The Conservatives’ proposals to introduce an Australian-style points-based immigration system have been much pored over in recent months.
The proposals intend for applicants to be awarded points in relation to attributes such as language proficiency, work experience and academic attainment, and are considered by many to be the future of UK immigration.
Yet the Prime Minister is now intending for the new system to be operational by the end of this year- two years earlier than was outlined in Theresa May’s 2018 white paper on immigration.
By focusing on the applicants’ attributes, the government are prioritising the recruitment of highly-skilled workers. This, it is hoped, will give us the power to bring the world’s ‘best minds’ to the UK. In addition, the Australian-style system will enable the numbers of unskilled workers immigrating into the UK to be reduced. The reduction of net migration was a dominant theme in both the General Election and the EU referendum- much of the public are in support of such a move.
But the proposals do not demonstrate any awareness of the UK’s economic reliance on workers from overseas. Industries such as healthcare, farming and tourism depend upon being able to recruit foreign workers in order to fill labour shortages and function effectively. A considerable amount of non-British staff employed in these sectors would not accumulate the amount of points needed to qualify through the new system.
It is for this reason that the announcement has been met with widespread condemnation. The Confederation of British Industries have stated from the outset that businesses will need at least two years to prepare for such wholesale changes. With this in mind, moving the date forward so dramatically and with next to no prior warning will wreak considerable economic havoc.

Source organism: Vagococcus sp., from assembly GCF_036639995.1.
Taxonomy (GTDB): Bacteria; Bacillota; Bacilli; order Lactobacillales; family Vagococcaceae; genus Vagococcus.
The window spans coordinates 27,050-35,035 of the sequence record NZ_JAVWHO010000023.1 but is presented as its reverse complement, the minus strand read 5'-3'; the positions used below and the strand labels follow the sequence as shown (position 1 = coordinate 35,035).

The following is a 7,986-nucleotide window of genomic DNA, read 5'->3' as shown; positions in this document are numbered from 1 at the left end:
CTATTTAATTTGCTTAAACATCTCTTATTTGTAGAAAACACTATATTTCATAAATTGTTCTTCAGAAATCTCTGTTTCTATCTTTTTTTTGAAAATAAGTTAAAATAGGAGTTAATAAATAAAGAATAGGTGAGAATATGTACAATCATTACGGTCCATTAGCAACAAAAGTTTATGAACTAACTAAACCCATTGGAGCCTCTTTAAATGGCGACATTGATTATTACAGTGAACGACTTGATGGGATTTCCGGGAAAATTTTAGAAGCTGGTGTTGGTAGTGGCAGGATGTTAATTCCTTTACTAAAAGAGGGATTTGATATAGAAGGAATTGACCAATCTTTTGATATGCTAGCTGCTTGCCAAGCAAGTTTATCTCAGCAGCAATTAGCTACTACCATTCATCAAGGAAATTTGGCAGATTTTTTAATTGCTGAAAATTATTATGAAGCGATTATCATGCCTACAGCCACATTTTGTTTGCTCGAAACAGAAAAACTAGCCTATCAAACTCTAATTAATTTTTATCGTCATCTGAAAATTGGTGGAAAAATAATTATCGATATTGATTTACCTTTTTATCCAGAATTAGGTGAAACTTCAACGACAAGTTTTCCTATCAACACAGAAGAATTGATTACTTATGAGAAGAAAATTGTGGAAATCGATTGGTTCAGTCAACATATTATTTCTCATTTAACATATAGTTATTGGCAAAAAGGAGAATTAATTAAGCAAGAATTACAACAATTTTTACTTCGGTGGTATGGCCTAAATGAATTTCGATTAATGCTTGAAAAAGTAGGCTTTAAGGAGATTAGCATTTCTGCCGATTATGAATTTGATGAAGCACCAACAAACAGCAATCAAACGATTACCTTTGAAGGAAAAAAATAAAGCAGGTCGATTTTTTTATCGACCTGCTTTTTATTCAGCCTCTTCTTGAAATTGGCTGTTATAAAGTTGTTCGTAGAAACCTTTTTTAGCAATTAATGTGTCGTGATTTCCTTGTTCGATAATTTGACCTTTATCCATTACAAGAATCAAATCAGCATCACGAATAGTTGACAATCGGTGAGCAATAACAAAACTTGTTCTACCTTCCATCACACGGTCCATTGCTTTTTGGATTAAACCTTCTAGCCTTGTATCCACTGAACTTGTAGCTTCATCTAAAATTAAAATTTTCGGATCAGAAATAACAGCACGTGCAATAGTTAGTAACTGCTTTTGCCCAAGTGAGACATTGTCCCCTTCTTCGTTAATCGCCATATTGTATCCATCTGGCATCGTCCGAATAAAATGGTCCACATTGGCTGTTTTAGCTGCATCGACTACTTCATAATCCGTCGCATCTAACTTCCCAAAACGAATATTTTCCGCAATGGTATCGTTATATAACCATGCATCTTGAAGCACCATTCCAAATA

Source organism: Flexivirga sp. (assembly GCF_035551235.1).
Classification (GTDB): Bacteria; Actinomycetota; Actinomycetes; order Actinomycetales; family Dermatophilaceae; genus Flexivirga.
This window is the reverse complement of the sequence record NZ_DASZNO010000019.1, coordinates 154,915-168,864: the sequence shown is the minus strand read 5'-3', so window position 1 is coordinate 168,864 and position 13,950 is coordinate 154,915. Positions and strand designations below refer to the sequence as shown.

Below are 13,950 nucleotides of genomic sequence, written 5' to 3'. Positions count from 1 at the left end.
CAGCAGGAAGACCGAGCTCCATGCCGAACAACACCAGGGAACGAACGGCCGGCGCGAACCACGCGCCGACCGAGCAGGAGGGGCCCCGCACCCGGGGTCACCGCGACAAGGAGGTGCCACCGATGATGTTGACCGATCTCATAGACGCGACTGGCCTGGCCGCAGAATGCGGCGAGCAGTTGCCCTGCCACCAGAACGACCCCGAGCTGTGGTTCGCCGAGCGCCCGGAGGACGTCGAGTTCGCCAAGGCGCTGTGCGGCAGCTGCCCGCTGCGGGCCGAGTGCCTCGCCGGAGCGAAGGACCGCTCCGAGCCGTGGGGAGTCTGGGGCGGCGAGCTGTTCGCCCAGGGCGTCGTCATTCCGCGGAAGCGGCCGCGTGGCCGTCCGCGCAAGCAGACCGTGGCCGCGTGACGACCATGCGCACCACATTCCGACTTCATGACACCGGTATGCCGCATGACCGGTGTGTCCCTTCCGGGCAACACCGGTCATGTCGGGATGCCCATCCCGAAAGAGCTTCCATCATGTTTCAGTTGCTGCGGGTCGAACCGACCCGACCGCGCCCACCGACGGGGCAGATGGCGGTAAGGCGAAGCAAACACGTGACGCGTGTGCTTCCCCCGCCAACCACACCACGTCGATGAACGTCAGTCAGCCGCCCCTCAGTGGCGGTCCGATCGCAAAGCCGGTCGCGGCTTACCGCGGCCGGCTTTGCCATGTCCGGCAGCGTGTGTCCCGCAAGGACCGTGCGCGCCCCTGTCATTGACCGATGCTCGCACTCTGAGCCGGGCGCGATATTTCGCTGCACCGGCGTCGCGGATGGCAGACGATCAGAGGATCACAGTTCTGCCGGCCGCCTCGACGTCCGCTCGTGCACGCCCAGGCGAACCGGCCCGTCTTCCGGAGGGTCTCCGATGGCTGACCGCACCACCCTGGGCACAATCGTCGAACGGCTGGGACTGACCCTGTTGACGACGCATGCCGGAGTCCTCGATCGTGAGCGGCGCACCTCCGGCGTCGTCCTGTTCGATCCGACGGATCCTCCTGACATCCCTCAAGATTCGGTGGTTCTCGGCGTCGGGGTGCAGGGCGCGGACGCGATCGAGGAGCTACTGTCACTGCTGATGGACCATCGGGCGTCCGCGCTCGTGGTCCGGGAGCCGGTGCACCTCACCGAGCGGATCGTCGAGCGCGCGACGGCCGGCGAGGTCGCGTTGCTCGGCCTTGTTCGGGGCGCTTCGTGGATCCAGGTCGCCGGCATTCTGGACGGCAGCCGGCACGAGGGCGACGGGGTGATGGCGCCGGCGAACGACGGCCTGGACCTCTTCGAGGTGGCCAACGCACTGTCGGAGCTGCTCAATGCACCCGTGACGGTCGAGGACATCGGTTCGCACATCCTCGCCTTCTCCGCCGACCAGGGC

Theresa May’s 2018 white paper allowed a ‘time-limited route for temporary short-term workers’, in order to minimise the difficulties that the new immigration rules would cause for employers. Under May’s proposals, the Australian-style system would not be effective until 2023. This would give businesses an adequate amount of time to prepare, in line with the CBI’s recommendations.
The temporary extension of current rules until 2023 was agreed by the previous Prime Minister after pressure from business groups. Taking this into account, Boris Johnson’s abrupt and uncompromising repudiation of the arrangement can be seen as a demonstration of contempt towards employers all over the country who rely on workers from overseas.
With this in mind, moving the date forward so dramatically and with next to no prior warning will wreak considerable economic havoc.
It is particularly ironic when one considers that both the immigration changes and Brexit as a whole have been linguistically packaged as the tonic for the UK’s economic woes. The Conservative government have argued that moving the changes forward will enable the ‘uncontrolled migration of low-skilled workers’ to be halted by the end of the year.
A number 10 source told The Independent:
‘There is a clear drive for talented and skilled workers from around the world to come to the UK, but we also need to see a reduction in the number of unskilled workers and those without a job entering the UK and that’s why this will be coming to an end when the transition period ends in December.’
In contrast, Christine Jardine of the Liberal Democrats has stated that:
‘It’s a national embarrassment. For business and our economy, such draconian changes to immigration rules is utterly unworkable. To think the Home Office could implement the changes in the time given is a joke’.
Home Secretary Priti Patel is expected to make the case for the new system being introduced by the end of the year at the next cabinet meeting.
‘It’s a national embarrassment. For business and our economy, such draconian changes to immigration rules is utterly unworkable.’